The horrific shooting at a Republican congressional softball practice outside Washington, D.C., hit especially close to home in Michigan.
Three members of Congress were present and thankfully unhurt — U.S. Reps. Mike Bishop (R-Rochester), John Moolenaar (R-Midland) and Jack Bergman (R-Watersmeet). But one of the five people shot was Michigan native Matt Mika, a former state and congressional legislative staffer.
The tragedy has inspired rare bipartisan unity, with touching speeches from U.S. House Speaker Paul Ryan (R-Wisc.) and Minority Leader Nancy Pelosi (D-Calif).
In the days and weeks that follow, the shooting will inevitably spark debates on heated partisan rhetoric, security for politicians and guns. (Indeed, they’re all in full swing on social media, but hopefully the national dialogue will improve from all-caps rants from randos with anime avatars on Twitter).
At this point, few people believe we’ll ever see any common ground on gun rights in this country. If the brutal 2012 murders of angelic first-graders in Newtown, Conn., didn’t move the needle with gun rights advocates in Congress, it’s not clear what will.
But there is something about this week’s shooting that is all too familiar. The alleged gunman, James Hodgkinson, had a history of beating his daughter and other young women. Researchers note that a history of domestic violence is a key predictor of violent recidivism.
Hodgkinson was no stranger to the justice system. But the Daily Beast reports that his history “did not rise to the level to prohibit him from legally owning a firearm.”
I am not sure who on God’s green earth can argue without vomiting that someone who beats their spouse or kids should have the inalienable right to carry a firearm.
But don’t take my word for it. Talk to another Michigan member of Congress, U.S. Rep. Debbie Dingell (D-Dearborn). She’s not anti-Second Amendment; her husband, former Dean of the House John Dingell, is an avid hunter. But Congresswoman Dingell knows firsthand what it’s like to live with a violent gun owner.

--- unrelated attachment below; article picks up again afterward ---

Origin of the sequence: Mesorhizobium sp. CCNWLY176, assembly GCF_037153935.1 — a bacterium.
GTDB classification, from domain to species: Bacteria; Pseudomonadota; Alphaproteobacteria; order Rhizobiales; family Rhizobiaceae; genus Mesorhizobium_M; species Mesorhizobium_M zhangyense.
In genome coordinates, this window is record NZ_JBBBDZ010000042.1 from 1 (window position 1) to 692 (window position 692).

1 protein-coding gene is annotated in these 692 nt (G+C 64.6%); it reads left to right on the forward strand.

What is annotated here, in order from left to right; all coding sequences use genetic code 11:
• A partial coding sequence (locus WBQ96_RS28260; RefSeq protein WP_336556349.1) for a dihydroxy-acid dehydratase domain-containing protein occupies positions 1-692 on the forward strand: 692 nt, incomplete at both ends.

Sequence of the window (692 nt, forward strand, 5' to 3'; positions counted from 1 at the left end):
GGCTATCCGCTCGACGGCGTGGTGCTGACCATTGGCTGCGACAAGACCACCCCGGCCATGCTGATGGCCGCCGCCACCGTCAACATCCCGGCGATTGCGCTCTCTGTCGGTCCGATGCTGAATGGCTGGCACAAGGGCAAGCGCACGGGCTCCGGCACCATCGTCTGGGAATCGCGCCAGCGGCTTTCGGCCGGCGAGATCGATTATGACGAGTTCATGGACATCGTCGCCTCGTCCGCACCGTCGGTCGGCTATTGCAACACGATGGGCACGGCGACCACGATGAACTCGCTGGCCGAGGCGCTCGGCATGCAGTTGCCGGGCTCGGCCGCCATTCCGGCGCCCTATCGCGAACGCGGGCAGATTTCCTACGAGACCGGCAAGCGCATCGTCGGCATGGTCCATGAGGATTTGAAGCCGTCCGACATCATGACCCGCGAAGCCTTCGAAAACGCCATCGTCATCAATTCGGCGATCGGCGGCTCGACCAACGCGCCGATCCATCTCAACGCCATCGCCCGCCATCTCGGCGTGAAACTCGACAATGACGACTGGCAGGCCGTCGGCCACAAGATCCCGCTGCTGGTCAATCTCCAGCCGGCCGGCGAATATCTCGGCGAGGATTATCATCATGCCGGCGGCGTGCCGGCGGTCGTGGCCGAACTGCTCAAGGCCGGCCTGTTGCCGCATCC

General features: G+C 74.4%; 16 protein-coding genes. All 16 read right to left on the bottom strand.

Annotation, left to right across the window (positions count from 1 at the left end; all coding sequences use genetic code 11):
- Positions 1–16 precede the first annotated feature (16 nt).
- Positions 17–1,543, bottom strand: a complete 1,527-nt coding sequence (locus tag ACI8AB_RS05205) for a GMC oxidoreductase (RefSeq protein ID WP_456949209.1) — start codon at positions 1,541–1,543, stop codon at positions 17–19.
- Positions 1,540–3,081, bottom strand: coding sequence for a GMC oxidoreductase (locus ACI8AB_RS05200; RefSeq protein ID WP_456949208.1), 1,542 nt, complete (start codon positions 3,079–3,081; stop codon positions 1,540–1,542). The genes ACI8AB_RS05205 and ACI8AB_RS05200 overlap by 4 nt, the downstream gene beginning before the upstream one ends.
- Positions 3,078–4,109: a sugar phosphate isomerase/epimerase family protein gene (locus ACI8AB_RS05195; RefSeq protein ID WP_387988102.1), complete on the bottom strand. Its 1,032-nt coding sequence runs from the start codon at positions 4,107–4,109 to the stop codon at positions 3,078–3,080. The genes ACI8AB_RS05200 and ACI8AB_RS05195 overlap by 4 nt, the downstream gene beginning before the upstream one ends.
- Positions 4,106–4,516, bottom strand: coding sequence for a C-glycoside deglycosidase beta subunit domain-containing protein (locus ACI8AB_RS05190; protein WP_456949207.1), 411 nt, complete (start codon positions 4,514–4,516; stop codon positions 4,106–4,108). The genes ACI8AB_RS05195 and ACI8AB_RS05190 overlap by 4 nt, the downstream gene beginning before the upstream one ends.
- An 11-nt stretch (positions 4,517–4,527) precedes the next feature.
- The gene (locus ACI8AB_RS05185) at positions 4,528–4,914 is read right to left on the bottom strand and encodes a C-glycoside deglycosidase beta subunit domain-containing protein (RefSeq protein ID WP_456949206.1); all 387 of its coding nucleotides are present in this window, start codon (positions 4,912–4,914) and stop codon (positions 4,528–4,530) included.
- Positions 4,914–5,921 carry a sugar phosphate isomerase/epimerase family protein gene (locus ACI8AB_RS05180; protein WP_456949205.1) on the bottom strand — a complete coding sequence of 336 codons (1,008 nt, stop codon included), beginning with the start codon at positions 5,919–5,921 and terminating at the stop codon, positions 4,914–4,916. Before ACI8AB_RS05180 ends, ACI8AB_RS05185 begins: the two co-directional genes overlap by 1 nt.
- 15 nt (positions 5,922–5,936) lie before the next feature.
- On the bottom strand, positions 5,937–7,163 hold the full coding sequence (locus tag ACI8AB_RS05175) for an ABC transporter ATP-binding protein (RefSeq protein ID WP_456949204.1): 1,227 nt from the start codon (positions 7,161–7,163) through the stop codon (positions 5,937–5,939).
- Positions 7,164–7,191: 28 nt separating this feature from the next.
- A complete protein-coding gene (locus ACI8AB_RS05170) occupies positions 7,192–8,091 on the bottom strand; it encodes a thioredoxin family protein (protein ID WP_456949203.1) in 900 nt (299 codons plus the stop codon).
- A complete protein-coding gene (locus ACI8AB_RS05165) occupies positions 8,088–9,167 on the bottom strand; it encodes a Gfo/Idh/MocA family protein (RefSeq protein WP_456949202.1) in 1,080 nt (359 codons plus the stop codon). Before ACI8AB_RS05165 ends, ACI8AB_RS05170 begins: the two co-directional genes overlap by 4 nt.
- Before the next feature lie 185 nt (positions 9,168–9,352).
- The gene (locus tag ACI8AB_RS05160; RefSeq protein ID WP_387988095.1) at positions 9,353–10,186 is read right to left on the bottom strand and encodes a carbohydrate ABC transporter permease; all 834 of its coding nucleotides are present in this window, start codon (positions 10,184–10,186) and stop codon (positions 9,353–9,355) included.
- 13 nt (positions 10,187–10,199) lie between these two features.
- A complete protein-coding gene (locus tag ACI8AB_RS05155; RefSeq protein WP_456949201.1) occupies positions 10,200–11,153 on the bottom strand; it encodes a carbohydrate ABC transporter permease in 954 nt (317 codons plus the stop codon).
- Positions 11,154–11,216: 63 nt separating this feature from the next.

In a 2012 op-ed for the Washington Post, she somberly detailed the night that her father almost shot her mother while she tried to wrest the gun away, while noting it wasn’t an isolated incident:
“I will not forget the nights of shouting. The fear. The dread that my brother, my sisters and my parents would die. I will not forget locking ourselves in closets or hiding places hoping we wouldn't be found. Calling for help, but finding no one willing to help, to acknowledge the problem, or intervene. We survived that occasion, physically. Emotionally, I am not so sure.”
Just as Dingell was preparing to be sworn into her first term in Congress in 2015, she shared her experience again with Gov. Rick Snyder. The Legislature had sent him a bill that would have allowed domestic abusers to obtain a concealed pistol license. She urged the governor to veto it and he did.
Now the state House has, once again, passed a string of legislation liberalizing gun laws, and the stage could be set for another showdown between Snyder and GOP lawmakers.
Sadly, there’s been scant interest in efforts barring domestic abusers from owning firearms. No one should bet their inheritance on the congressional softball shooting changing the debate in Washington or Lansing.
But it’s rather unbelievable that many politicians are willing to go to such lengths to protect the rights of those who bloody those dearest to them, which is often a prelude to their crimes against others. It might be worth thinking about why that’s a price they’re willing to have us all pay.
Susan J. Demas is Publisher and Editor of Inside Michigan Politics, a nationally acclaimed, biweekly political newsletter. Her political columns can be found at SusanJDemas.com. Follow her on Twitter here.